This magnificent work was commissioned from Henri Goetz by Camille Renault who was a wealthy patron and owned a gallery on Boulevard Hausman, in Paris, as well as a restaurant in Puteaux on the outskirts of Paris, where Goetz associated with a group of avant-garde artists known as the École de Puteaux, and included artists such as Reynold Arnould, Marie Raymond, Christine Boumeester, André Lhote, and Jacques Villon. In 1950’s Renault commissioned each of these artists to paint a composition in this wide format, incorporating an equine theme, for his stud-farm in Normandy, hence the inspiration for the present work.


Henri Goetz was born in 1909 in New York, his family of French and American origin. He studied at Harvard University and the Grand Central Art School before moving to Paris in 1930 where he continued his studies at the Académies Julian and Ozenfant in Montparnasse. After a brief return to the US in the early 1930’s he settled permanently in France, taking a Parisian studio next to Victor Brauner. With Brauner Goetz became involved with the Surrealist group and was soon a highly accomplished exponent. 1935 would be a year of major importance for Goetz: he exhibited for the first time at the Salon des Surindépendants, he married the Dutch painter Christine Boumeester and he met Hans Hartung, who would become a close lifelong friend. In 1937 Goetz held his first solo show at Galerie Van Leer, Paris. During the war, having neglected to become naturalized french citizens, Goetz and Boumeester became illegal aliens and both worked in the resistance movement. They were nearly captured in 1942 and forced to flee to the south of France which had already become something of a colony for displaced artists, and remarkably resilient creative spirits.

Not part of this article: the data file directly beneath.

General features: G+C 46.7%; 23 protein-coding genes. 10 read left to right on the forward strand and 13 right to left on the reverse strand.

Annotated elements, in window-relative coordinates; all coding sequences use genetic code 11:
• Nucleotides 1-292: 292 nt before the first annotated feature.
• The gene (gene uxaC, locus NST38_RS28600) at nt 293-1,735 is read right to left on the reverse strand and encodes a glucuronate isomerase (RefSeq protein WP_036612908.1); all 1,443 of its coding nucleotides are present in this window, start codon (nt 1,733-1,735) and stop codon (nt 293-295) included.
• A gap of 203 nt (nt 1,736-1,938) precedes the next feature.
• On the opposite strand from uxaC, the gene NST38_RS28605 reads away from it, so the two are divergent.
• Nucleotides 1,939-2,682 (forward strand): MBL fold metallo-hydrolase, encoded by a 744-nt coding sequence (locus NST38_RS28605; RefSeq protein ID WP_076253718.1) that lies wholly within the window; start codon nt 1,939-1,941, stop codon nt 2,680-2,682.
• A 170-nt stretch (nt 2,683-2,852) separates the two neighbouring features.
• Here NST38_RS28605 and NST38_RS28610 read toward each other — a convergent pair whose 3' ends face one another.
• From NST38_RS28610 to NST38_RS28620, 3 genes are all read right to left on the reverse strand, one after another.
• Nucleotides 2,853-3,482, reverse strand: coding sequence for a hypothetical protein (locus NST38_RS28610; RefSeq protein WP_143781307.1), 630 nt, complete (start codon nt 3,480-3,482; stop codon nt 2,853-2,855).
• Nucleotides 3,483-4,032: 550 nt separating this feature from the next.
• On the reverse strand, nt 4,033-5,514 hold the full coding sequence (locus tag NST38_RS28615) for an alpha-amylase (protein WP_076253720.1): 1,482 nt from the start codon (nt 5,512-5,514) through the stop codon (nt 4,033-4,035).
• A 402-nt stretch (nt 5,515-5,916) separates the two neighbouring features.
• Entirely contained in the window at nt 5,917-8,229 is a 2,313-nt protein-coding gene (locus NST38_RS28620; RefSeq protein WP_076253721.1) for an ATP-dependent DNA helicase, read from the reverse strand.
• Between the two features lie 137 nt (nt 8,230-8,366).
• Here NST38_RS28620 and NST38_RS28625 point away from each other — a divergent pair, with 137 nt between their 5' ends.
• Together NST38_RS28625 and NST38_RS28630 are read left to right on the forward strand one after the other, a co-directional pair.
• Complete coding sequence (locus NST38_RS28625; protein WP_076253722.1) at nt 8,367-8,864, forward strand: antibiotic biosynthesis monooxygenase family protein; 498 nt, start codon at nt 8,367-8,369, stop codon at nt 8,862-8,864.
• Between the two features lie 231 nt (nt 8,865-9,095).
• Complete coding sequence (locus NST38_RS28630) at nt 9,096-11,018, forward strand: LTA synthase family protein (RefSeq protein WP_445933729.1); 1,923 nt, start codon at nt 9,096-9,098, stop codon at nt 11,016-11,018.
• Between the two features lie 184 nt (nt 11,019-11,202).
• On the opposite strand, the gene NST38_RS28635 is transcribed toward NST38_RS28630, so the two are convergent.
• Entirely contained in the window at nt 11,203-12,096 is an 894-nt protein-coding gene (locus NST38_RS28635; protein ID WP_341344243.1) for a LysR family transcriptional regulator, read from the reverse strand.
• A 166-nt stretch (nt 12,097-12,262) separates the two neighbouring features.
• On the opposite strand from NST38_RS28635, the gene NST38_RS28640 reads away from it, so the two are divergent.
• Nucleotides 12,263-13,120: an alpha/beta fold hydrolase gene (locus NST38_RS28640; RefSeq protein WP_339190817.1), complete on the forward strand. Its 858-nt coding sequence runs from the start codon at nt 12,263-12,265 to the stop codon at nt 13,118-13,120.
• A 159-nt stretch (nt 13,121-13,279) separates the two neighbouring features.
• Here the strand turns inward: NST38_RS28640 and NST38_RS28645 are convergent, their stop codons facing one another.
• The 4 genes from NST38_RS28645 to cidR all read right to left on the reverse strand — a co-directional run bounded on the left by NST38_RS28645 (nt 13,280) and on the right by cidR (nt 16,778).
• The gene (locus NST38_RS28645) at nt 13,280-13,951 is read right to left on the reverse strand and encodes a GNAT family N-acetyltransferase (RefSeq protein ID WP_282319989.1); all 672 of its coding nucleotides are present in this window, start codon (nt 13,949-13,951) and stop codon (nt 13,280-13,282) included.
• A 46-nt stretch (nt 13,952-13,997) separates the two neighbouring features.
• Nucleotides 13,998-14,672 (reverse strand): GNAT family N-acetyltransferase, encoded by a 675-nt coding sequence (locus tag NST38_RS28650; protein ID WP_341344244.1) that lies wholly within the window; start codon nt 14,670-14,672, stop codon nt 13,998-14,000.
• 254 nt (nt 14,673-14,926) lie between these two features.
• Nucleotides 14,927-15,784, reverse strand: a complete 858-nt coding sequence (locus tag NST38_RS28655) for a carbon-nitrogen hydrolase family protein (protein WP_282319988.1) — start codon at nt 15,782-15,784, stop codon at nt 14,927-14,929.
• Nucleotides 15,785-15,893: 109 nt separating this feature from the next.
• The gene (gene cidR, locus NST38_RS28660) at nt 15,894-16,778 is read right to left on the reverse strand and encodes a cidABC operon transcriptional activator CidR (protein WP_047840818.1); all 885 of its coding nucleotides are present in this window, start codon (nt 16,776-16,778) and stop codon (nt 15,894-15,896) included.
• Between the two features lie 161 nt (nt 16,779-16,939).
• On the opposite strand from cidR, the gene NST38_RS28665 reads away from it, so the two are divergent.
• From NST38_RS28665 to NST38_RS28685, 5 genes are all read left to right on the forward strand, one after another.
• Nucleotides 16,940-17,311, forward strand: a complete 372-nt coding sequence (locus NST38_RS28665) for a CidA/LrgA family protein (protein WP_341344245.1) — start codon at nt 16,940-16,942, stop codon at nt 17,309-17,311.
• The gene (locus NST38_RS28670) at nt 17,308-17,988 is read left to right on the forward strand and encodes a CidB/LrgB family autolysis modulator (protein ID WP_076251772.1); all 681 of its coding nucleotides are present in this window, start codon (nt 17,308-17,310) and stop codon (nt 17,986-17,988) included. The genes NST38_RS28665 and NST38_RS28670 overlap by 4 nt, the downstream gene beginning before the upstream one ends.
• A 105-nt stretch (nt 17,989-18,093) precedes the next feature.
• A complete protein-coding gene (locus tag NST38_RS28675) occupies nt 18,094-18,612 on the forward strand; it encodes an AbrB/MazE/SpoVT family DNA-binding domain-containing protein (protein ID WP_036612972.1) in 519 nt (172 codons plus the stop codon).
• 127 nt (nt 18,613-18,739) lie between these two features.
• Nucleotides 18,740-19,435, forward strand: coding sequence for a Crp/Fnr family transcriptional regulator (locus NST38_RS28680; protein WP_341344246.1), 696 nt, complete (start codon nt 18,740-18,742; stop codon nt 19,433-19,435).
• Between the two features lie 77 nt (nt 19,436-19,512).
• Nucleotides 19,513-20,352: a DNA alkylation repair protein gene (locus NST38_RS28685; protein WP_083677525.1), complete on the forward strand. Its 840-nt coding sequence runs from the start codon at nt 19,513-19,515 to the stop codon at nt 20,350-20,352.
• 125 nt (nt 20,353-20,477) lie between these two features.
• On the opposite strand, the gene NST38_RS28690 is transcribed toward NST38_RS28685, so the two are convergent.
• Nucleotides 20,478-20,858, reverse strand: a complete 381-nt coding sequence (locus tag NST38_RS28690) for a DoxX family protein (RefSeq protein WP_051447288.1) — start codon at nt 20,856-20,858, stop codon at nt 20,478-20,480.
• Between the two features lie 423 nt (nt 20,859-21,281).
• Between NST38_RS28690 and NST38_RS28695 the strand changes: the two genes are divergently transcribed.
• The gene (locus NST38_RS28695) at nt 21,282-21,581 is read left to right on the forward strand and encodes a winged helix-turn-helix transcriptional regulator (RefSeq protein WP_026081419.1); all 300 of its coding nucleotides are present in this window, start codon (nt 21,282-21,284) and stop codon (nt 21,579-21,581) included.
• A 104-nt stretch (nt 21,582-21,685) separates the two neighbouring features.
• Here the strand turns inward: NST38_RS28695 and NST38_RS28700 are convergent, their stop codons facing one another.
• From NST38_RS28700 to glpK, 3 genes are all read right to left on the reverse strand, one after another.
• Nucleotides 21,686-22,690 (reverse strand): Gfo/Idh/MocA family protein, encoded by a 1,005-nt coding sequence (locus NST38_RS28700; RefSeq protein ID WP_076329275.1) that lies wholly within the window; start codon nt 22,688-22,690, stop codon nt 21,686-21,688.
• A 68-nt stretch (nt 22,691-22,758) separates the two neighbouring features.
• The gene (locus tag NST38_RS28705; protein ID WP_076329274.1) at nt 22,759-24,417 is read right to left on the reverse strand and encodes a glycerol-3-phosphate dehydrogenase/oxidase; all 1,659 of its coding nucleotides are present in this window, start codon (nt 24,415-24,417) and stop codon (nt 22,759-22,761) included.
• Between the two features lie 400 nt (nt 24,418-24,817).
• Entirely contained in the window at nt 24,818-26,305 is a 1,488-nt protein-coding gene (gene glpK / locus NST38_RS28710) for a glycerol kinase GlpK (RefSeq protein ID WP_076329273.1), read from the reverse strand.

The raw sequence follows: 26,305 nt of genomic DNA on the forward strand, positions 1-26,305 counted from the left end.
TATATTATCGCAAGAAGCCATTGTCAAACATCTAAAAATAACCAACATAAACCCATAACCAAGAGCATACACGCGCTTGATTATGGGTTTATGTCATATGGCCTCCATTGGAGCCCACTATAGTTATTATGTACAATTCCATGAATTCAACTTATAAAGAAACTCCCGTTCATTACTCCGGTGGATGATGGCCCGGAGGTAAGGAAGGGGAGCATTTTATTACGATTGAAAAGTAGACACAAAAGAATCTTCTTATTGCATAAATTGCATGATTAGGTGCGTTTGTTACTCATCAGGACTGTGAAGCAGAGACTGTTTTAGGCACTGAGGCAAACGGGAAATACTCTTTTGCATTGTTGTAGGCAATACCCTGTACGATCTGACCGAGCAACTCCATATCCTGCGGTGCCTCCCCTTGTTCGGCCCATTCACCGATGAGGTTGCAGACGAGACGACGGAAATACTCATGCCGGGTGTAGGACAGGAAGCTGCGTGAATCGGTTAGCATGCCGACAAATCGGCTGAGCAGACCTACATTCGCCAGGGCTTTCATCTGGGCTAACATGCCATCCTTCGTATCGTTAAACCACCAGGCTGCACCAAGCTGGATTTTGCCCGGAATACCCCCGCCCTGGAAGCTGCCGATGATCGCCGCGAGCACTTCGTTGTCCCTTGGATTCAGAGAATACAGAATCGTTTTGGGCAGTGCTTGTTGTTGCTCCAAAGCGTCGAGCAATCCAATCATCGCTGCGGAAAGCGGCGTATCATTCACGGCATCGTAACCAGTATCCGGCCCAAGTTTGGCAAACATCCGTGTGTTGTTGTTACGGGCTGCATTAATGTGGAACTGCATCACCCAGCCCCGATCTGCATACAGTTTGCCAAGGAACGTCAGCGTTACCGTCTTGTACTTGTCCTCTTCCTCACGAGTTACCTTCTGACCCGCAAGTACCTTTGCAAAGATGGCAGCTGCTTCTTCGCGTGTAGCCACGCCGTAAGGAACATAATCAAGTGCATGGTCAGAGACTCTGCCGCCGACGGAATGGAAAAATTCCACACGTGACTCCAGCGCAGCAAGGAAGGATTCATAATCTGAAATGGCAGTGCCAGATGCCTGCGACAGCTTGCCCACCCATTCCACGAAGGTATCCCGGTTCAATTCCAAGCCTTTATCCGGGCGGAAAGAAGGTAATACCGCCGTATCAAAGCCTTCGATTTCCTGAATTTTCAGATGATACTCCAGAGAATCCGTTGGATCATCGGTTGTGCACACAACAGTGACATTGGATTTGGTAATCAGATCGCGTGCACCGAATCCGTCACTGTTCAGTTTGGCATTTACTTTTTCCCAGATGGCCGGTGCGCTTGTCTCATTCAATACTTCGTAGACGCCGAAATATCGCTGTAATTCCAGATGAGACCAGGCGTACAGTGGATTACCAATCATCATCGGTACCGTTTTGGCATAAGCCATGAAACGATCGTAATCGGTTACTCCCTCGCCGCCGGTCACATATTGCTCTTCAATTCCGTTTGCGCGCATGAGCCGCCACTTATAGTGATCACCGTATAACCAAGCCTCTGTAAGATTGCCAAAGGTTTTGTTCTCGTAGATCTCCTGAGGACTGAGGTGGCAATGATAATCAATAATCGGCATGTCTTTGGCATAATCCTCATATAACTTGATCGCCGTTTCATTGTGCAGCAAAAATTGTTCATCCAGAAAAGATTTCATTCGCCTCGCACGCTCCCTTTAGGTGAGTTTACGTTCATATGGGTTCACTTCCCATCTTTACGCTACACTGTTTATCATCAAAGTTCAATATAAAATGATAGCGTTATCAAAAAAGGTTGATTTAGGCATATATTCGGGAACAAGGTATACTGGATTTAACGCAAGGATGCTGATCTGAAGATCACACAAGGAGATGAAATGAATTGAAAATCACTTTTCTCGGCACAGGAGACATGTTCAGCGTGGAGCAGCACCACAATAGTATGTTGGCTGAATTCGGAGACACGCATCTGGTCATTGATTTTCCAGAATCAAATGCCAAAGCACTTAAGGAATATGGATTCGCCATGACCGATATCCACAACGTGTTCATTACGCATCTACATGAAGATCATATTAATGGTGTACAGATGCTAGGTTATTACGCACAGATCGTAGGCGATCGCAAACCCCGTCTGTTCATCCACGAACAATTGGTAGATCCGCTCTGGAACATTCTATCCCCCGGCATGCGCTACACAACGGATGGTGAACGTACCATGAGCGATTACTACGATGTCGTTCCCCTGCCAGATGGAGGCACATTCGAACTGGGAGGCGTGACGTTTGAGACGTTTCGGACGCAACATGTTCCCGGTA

The post-war period would witness the consecration of Henri Goetz’s career. He gained increasing critical acclaim, while his work became more abstracted, freed from any surrealist references. He became highly celebrated holding over a hundred one man shows in France and abroad, including Galerie Jeanne Bucher, Paris 1942; Mid-Century Gallery, San Francisco, 1948; Gunther Gallery Mannheim, 1949; Galleria Numero, Florence, 1951; Galerie Feigel, Basel, 1952; Circle and Square Gallery, New York, 1953; Galleria Schwarz, Milan, 1954; Art Center, Atlantic City, 1955; Obelisk Gallery, London, 1955; Institut Francais, Mayence, 1963; Boisseree Gallery, Cologne, 1965; Maison de la Culture, 1967; Ostermalm Gallery, Stockholm, 1970. There have also been regular retrospectives including  “Cinquante Ans de Creation”, Galerie L’Obsidienne, Paris, 1985; “Goetz”, Galerie Hanin Nocera, Paris, 1990.


In 1965 Goetz furthermore founded his own art academy in André Lhote’s old building; and in 1967 was awarded the Chevalier des Arts. His work can now be found in numerous museums and institutions throughout the world including the Musée National d’Art Moderne, Centre Georges Pompidou, Paris, which holds a considerable collection; as does the Musée Goetz-Boumeester, Villefranche-sur-Mer, founded in 1983; others include San Francisco Museum of Art; National Art Foundation, Illinois; Phoenix Art Museum; San Diego Museum; Museum of New Mexico, Santa Fé; Museum of Budapest; Jerusalem Museum.